WASHINGTON – The Supreme Court On Friday, it rejected a request by a conservative group to allow West Point to continue to consider race in its admissions process for now.
In a brief order, the court rejected a request by Students for Fair Admissions, the same conservative group that filed the cases that led to the court’s decision last year. finished affirmative action in higher education. That decision was shot Admissions programs at Harvard and the University of North Carolina.
“The record in this Court is insufficiently developed, and this order should not be construed to express any opinion on the merits of the constitutional question,” the order reads.
Located in New York state, West Point provides higher education to US Army cadets who go on to become officers after graduation. It is one of five such service academies, including the Naval Academy in Maryland and the Air Force Academy in Colorado.
A note was added to the Supreme Court’s ruling that said it did not address whether service academies like West Point could continue to consider race in admissions “in light of the potentially disparate interests that military academies may present.”
Edward Bloom, president of Students for Fair Admissions, criticized the decision in a statement Friday.
“For the foreseeable future, it is disappointing that the race of young men and women applying to West Point will be used as a factor in their acceptance or rejection,” he said. said that our nation’s best and brightest young men and women would be classified, sorted and prioritized not only by their ability, but by the color of their skin.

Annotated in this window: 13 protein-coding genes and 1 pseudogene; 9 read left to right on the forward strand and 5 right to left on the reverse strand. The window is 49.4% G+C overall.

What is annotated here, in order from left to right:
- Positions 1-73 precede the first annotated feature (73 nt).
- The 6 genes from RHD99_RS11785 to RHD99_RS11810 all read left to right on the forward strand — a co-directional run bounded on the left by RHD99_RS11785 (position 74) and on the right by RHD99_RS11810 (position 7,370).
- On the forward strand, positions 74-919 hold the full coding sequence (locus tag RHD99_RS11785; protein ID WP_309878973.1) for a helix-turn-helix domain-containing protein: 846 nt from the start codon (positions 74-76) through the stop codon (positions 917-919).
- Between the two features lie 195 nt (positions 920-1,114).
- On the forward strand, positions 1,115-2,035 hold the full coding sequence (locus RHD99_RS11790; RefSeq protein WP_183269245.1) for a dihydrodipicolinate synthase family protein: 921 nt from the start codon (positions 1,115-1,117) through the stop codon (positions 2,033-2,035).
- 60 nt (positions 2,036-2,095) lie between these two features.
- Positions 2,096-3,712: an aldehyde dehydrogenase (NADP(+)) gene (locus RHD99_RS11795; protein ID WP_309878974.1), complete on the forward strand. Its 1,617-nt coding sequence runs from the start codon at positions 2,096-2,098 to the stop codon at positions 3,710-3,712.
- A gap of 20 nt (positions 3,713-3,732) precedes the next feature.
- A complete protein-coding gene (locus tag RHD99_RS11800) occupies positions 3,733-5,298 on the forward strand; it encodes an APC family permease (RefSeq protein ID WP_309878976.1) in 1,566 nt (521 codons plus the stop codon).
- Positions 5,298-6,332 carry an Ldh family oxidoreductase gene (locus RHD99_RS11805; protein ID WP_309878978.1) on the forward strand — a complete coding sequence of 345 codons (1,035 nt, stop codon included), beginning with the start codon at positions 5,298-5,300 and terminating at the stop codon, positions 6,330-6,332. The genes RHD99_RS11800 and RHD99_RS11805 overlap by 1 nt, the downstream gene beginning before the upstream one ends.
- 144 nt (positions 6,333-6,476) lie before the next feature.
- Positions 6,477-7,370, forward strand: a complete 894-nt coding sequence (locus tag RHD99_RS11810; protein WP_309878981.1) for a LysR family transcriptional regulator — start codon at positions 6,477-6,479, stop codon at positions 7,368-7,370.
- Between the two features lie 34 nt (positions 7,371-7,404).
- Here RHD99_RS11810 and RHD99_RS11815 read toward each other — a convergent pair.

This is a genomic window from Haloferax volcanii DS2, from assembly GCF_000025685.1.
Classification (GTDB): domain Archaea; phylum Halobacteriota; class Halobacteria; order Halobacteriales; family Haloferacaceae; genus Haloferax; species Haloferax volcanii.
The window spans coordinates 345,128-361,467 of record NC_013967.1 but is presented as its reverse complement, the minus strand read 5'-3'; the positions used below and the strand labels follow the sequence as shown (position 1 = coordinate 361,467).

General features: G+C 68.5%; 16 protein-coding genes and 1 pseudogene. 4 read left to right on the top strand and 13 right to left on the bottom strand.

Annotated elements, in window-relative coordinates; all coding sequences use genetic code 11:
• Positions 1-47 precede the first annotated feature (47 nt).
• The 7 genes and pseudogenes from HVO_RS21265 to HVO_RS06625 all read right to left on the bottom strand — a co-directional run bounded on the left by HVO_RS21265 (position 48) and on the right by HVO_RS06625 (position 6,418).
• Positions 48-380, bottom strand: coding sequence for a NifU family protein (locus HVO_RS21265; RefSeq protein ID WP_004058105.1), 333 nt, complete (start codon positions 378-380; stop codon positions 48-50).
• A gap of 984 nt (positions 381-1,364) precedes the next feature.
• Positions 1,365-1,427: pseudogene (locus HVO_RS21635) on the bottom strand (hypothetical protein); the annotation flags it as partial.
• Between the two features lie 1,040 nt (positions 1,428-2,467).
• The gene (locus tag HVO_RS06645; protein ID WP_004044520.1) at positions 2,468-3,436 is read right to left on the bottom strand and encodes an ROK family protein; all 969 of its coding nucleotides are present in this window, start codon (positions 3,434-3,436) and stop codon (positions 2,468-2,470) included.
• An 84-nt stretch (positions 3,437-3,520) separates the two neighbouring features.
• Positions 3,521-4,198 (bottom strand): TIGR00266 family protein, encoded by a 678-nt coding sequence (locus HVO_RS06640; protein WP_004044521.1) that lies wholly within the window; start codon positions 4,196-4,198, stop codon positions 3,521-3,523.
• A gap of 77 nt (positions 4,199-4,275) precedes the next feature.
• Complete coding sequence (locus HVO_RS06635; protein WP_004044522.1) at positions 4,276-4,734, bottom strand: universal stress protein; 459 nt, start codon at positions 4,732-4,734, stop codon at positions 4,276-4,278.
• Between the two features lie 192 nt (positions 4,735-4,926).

Opponents of a similar lawsuit against the Naval Academy had asked the court to rule by the Jan. 31 deadline to apply to West Point for admission this year.
“Should these young Americans bear the burden of West Point’s unchecked racial segregation? Or should West Point bear the burden of temporarily complying with the Constitution’s command of racial equality?” Attorneys for Students for Fair Admissions wrote in court filings. The group says its membership includes two “fully qualified but white” West Point applicants.
Opponents, who asked the Supreme Court to intervene immediately, said West Point’s program was inconsistent with last year’s Supreme Court ruling. The academy gives preference to black, Hispanic and Native American applicants, they said in court documents.
U.S. military leaders have long stressed the importance of racial diversity in leadership positions, in part because the ranks themselves are so diverse.
In her filing, Solicitor General Elizabeth Prelogar said that for almost half a century, “our nation’s military leaders have determined that a diverse Army officer corps is essential to national security, and that achieving that diversity requires limited racial consideration in the selection of Army recruits. as cadets”.
West Point has been reviewing applications since August and has already made hundreds of offers, Prelogar said.
Lower courts have declined to immediately block West Point, citing race, pending litigation.